During Wilhelmina's reign, Indigenous princes, sultans and rajas throughout the Indonesian archipelago still numbered in their hundreds, but all were formally subject to Dutch authority. A patchwork of political relations between these rulers and the colonial state had been cobbled together over centuries of Dutch expansion, changing alliances, processes of negotiation and wars of subjugation. In the Princely States ( vorstenlanden ) of Central Java, the kings and princes of Surakarta (the Pakubuwono and Mangkunegoro) and Yogyakarta (Sultan Hamengkubuwono and the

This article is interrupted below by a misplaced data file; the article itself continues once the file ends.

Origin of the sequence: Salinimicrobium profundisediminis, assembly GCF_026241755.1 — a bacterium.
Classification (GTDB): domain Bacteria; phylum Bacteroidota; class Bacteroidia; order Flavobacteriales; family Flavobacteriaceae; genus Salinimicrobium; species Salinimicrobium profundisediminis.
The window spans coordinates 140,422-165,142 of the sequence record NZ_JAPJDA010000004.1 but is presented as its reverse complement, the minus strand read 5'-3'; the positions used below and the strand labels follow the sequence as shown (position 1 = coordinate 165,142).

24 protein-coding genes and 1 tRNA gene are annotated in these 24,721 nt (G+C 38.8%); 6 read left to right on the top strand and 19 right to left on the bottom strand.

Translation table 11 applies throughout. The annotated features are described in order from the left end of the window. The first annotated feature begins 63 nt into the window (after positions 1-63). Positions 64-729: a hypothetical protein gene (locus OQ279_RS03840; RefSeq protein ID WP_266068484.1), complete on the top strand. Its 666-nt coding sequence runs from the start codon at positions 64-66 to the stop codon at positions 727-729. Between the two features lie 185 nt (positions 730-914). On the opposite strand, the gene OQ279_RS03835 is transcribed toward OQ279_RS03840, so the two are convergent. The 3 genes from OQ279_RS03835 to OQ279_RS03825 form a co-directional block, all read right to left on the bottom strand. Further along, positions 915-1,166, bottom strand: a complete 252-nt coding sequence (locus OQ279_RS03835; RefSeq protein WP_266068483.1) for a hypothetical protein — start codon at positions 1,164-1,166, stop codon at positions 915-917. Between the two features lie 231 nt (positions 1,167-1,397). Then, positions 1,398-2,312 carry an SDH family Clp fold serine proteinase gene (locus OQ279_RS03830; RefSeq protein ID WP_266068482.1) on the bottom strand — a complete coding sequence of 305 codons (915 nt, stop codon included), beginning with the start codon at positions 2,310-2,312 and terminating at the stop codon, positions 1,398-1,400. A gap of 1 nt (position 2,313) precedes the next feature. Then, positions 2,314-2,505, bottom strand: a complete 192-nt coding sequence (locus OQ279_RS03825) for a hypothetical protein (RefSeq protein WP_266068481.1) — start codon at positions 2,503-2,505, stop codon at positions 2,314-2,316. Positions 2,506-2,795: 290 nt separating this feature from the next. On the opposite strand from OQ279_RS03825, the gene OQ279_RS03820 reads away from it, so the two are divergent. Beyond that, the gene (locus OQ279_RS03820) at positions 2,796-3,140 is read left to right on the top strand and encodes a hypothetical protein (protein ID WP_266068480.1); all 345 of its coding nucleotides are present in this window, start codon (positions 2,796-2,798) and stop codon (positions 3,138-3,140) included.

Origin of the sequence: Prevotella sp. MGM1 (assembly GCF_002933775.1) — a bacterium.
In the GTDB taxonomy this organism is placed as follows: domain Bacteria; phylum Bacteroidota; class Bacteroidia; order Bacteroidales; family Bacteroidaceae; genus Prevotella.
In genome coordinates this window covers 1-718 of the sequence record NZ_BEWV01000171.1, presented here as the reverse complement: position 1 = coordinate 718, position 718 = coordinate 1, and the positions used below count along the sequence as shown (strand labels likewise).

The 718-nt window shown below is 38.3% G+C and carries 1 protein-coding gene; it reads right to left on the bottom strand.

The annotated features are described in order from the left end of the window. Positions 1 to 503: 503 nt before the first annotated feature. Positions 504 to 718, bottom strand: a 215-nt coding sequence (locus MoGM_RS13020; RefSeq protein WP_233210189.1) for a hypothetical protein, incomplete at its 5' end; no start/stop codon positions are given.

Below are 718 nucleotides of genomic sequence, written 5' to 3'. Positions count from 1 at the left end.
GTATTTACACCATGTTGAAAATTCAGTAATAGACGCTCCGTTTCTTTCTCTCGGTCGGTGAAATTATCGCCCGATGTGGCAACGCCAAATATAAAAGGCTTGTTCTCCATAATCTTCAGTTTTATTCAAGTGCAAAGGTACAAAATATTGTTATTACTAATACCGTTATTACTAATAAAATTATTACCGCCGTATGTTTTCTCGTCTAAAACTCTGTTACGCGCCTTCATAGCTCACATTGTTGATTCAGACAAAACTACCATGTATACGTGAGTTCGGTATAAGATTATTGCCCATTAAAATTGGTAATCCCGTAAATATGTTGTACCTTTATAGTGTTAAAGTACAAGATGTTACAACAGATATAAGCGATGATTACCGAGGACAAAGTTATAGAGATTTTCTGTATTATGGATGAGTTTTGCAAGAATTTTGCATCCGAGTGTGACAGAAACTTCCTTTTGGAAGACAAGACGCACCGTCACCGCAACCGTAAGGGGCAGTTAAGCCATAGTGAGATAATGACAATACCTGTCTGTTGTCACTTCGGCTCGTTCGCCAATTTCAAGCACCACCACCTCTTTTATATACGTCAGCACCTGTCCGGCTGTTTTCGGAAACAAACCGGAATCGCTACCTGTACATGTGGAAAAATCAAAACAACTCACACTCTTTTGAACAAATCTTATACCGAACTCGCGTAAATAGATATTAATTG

In an age when engraving and photography were making artistic images available to a much wider public, artists were able to influence public attitudes more powerfully than ever before. This book examines works of art on military themes in relation to ruling-class ideologies about the army, war and the empire. The first part of the book is devoted to a chronological survey of battle painting, integrated with a study of contemporary military and political history. The chapters link the debate over the status and importance of battle painting to contemporary debates over the role of the army and its function at home and abroad. The second part discusses the intersection of ideologies about the army and military art, but is concerned with an examination of genre representations of soldiers. Another important theme which runs through the book is the relation of English to French military art. During the first eighty years of the period under review France was the cynosure of military artists, the school against which British critics measured their own, and the place from which innovations were imported and modified. In every generation after Waterloo battle painters visited France and often trained there. The book shows that military art, or the 'absence' of it, was one of the ways in which nationalist commentators articulated Britain's moral superiority. The final theme which underlies much of the book is the shifts which took place in the perception of heroes and hero-worship.